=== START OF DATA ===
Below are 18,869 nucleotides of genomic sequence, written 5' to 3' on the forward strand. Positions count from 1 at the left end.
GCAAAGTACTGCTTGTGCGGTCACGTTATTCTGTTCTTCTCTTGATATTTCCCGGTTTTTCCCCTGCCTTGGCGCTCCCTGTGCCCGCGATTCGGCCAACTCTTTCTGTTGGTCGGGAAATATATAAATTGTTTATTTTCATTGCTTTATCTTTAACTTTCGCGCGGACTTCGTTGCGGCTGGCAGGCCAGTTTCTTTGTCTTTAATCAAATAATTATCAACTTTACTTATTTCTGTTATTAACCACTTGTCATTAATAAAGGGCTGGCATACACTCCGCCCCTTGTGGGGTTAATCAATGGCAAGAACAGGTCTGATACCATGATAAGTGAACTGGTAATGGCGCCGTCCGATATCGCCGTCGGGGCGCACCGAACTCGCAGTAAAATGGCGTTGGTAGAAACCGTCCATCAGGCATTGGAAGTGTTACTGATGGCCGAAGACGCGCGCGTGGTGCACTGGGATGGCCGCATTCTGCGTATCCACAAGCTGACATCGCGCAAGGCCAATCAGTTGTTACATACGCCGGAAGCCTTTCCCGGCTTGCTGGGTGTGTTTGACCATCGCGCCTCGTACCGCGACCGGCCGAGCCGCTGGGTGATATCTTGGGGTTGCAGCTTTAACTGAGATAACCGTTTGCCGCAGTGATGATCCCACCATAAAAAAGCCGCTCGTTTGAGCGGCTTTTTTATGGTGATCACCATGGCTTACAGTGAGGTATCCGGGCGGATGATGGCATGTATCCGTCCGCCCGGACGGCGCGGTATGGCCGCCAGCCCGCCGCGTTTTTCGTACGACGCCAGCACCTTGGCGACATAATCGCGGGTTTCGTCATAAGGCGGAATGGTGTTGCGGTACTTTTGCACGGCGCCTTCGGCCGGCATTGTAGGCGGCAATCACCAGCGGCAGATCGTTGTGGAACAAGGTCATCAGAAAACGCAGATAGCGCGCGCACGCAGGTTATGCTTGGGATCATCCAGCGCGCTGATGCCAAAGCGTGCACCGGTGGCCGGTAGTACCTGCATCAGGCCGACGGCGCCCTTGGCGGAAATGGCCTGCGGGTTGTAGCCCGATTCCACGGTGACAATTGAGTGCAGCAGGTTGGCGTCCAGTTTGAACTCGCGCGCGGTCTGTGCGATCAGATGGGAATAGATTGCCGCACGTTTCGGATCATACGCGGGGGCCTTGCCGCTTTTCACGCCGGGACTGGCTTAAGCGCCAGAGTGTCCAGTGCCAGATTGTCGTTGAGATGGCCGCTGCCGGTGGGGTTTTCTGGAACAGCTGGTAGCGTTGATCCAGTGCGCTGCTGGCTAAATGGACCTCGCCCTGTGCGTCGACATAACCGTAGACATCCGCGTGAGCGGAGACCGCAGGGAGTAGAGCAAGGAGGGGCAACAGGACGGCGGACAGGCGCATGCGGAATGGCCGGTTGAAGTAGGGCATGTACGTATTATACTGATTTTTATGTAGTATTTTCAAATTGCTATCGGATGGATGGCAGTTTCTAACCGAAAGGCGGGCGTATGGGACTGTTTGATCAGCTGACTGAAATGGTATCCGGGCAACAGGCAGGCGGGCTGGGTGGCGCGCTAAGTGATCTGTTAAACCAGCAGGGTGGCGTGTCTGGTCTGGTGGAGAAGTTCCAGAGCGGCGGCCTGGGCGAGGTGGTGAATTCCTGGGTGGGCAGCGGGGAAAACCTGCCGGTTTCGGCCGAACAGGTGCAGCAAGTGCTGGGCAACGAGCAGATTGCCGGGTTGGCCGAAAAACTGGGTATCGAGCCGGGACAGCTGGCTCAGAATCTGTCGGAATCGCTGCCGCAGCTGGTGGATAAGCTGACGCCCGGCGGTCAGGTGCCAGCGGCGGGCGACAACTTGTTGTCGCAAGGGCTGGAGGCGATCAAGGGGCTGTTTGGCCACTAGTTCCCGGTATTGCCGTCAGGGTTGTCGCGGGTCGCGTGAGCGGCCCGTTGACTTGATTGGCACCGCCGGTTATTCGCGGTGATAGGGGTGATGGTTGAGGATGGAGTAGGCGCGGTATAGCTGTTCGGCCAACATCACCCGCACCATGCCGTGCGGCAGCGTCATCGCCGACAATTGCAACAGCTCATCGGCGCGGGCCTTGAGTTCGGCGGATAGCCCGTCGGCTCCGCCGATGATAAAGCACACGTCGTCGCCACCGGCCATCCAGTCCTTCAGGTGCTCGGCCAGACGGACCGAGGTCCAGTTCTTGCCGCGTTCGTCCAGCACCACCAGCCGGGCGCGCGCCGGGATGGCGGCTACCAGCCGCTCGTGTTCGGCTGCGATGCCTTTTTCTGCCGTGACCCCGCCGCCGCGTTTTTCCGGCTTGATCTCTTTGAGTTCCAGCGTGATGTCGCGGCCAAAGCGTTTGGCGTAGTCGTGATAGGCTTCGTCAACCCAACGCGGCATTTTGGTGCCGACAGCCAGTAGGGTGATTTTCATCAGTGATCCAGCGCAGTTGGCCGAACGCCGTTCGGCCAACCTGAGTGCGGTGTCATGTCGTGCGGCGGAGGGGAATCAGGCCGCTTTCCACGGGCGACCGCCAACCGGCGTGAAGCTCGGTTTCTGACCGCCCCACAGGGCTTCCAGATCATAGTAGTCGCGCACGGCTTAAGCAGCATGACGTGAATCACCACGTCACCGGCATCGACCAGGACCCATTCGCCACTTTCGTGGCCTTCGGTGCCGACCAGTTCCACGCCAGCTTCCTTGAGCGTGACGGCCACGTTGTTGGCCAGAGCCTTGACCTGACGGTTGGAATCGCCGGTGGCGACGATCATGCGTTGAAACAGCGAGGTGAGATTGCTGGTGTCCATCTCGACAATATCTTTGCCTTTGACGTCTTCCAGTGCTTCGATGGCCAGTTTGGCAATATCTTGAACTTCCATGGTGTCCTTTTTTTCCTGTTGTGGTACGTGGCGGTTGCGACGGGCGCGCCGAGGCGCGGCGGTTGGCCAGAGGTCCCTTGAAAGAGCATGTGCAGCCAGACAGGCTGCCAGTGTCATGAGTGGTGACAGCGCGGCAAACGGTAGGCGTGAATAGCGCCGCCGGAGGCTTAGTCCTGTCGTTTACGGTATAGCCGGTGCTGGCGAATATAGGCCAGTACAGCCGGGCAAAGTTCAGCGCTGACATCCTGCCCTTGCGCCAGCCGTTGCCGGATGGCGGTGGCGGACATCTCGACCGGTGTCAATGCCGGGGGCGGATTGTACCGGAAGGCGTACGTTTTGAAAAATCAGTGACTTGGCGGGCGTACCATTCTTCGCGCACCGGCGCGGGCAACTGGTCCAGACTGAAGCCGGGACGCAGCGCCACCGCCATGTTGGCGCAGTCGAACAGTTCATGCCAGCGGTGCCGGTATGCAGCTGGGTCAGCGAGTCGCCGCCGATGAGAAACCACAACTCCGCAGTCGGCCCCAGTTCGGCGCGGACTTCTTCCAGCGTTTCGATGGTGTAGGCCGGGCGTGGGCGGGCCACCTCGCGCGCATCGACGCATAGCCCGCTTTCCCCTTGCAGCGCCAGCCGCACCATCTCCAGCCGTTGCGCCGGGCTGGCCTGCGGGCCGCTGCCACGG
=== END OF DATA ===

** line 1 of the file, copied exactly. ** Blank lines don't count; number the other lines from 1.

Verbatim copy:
Below are 18,869 nucleotides of genomic sequence, written 5' to 3' on the forward strand. Positions count from 1 at the left end.